Chances are you probably don't spend a lot of time in the "dark web." It's the part of the Internet that's populated by drug dealers, child pornographers, and sex traffickers. They access it by the browser Tor and can remain anonymous.
But there are legitimate uses for the dark web, according to cyber-security expert Dr. Richard Harknett, head of UC's Department of Political Science. Dissidents use it to communicate so they don't get in trouble with their government. He says, "We see democratic reformers in autocratic societies using the dark web to get around the censorship and some cases state police apparatuses that exist in more authoritarian states."
Facebook says last year a million people accessed the social media giant via the dark web a month. Those are people who are normally blocked from using Facebook in their country.
Journalists utilize the dark web so they or their sources can remain anonymous. For example, The New York Times has a lock box there. Mexican reporters and human rights lawyers investigating the Mexican government have had to use it. Harknett says Mexico is targeting them and hacking into their cell phones.
There are times when somebody could want medical advice they might not feel comfortable asking their family physician about. Often times this centers around drug use. Spanish doctor Fernando Caudevilla goes by Dr. X and began offering advice on the Dark Web in 2013. Reportedly in just three months he got 600 questions and 50-thousand visits to his site. Caudevilla talked to WVXU via Skype.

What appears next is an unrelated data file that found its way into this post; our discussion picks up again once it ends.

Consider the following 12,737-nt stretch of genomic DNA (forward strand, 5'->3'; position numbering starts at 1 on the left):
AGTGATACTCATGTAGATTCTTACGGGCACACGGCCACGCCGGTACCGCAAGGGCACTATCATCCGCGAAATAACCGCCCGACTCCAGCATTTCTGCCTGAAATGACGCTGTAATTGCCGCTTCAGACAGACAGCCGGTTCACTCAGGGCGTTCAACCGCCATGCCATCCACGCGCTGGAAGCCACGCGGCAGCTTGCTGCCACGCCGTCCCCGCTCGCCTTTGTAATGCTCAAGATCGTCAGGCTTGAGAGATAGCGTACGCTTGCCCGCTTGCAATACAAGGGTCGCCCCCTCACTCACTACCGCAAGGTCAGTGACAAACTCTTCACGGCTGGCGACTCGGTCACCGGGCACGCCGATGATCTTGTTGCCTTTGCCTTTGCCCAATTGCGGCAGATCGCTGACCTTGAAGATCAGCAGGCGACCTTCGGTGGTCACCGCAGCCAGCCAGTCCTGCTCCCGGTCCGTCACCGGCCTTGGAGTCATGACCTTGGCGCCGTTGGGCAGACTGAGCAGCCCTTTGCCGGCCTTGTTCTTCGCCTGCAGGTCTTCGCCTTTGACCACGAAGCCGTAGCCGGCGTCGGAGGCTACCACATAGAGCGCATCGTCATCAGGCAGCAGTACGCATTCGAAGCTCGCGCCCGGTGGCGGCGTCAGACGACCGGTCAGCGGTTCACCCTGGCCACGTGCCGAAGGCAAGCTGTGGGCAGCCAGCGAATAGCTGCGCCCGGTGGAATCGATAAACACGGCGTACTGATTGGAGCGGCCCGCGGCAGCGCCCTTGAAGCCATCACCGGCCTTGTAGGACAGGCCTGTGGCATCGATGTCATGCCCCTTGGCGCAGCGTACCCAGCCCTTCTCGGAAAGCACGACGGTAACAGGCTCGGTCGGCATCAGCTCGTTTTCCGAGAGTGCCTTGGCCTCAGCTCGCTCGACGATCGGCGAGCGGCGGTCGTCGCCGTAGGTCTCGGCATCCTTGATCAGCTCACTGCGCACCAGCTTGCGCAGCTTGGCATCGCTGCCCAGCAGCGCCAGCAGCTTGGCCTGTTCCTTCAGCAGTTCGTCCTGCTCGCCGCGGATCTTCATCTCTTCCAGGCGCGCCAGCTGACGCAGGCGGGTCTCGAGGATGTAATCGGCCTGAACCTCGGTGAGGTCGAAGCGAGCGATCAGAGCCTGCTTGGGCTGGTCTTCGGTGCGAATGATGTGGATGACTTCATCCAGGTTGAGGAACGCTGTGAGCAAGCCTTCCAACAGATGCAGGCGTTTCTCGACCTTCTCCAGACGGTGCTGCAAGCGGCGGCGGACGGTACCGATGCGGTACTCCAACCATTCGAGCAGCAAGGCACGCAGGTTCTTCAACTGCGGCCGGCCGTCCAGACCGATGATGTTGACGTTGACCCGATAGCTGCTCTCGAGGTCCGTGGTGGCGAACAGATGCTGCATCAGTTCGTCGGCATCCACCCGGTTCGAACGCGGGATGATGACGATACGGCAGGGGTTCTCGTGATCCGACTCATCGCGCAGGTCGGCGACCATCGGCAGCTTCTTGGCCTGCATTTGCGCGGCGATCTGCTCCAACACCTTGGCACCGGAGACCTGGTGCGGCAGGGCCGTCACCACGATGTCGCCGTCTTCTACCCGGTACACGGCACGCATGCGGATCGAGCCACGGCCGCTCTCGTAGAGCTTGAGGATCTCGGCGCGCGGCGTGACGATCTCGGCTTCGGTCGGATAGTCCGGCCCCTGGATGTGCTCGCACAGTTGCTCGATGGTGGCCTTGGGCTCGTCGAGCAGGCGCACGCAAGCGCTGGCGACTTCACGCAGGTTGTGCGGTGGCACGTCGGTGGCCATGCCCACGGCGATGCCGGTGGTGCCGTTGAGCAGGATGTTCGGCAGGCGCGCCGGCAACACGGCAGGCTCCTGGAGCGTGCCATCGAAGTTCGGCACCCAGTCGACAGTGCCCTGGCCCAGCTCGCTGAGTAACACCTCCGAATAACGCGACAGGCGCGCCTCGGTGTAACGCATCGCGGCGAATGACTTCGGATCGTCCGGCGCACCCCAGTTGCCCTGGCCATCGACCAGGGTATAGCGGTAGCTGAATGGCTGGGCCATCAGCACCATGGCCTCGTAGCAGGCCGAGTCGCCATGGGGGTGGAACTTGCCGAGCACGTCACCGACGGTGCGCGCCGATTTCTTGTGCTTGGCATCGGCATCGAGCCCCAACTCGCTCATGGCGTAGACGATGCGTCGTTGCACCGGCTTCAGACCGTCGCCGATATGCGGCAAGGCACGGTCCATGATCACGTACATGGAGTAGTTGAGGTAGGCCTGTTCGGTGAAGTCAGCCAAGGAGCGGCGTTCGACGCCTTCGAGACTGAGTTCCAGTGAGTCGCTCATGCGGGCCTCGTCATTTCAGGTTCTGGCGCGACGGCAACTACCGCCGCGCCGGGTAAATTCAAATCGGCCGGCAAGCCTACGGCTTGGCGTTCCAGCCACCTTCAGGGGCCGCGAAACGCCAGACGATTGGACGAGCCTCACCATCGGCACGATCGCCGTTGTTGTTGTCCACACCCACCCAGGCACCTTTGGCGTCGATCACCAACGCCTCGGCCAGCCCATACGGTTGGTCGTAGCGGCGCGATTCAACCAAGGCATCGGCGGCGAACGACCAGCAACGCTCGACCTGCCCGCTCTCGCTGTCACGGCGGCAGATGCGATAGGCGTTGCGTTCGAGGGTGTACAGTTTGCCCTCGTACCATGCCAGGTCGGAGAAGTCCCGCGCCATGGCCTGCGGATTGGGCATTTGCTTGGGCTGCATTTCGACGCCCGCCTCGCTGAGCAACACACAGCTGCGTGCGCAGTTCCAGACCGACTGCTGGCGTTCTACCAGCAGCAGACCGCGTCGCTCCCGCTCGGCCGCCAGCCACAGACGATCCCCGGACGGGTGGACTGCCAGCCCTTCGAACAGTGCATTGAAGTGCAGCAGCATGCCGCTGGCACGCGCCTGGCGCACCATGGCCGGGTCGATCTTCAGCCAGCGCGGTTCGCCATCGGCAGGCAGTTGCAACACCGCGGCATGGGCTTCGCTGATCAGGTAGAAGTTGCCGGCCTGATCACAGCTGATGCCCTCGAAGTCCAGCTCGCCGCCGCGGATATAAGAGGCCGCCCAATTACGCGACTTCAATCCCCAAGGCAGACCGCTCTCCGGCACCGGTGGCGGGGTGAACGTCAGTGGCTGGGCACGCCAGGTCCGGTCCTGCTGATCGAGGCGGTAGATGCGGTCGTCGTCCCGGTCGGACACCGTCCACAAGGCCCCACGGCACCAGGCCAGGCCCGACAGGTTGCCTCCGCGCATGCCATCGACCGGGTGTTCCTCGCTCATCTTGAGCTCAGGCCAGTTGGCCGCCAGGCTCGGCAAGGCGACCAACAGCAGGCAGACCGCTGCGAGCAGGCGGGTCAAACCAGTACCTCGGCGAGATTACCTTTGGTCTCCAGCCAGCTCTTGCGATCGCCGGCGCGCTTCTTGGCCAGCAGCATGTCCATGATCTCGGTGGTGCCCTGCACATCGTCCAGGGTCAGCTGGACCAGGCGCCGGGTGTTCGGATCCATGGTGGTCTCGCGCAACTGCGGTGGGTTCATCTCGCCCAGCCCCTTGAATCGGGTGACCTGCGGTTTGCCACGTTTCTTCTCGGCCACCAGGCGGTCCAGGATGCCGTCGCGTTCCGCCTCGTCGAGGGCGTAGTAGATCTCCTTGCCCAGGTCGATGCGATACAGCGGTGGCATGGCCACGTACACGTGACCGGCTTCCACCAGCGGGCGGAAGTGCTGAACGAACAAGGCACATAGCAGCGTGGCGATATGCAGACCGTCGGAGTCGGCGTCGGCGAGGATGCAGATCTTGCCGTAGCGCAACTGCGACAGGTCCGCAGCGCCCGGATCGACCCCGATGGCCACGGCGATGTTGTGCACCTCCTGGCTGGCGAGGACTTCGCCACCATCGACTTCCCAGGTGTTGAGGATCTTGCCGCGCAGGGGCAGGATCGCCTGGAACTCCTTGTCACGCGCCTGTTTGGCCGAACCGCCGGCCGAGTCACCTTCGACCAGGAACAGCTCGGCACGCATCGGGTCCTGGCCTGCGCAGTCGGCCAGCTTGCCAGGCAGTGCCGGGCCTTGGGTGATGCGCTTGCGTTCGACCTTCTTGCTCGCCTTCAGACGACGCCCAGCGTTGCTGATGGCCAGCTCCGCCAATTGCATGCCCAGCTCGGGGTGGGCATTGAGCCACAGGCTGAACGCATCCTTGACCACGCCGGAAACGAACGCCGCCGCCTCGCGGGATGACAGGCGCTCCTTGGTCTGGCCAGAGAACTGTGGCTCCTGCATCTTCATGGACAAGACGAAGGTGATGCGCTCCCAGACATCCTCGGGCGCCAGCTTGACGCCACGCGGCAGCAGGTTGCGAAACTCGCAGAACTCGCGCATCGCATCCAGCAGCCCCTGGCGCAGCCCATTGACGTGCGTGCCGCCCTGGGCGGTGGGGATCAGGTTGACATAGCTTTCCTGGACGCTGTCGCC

“People ask about health to their doctors but they are afraid of talking about drugs with doctors because they are feared to be judged. But people who take drugs have questions and they care about their health and they ask questions related to drugs and health. They ask about specifications of drugs, patterns of use. Questions like, ‘If I suffer from a terminal illness or if I am a diabetic or if I have asthma, what happens if I take the drug or a combination of drugs?’”
Dr. X says the advice he offers on the Dark Web is an extension of his NGO, Energy Control International. It accepts samples of drugs worldwide to see trends and toxicity. He says the Dark Web is a place to offer help and could be key to fighting drug abuse.
There is one other reason to visit the dark web for legitimate purposes- to keep your personal information private and possibly buy back your stolen passwords. Hackers sell data on the dark web cheaply. In 2015 the average price of login credentials for video streaming services like Netflix reportedly was as little as 55 cents. Online bank login usernames and passwords were going for a few hundred dollars in 2015.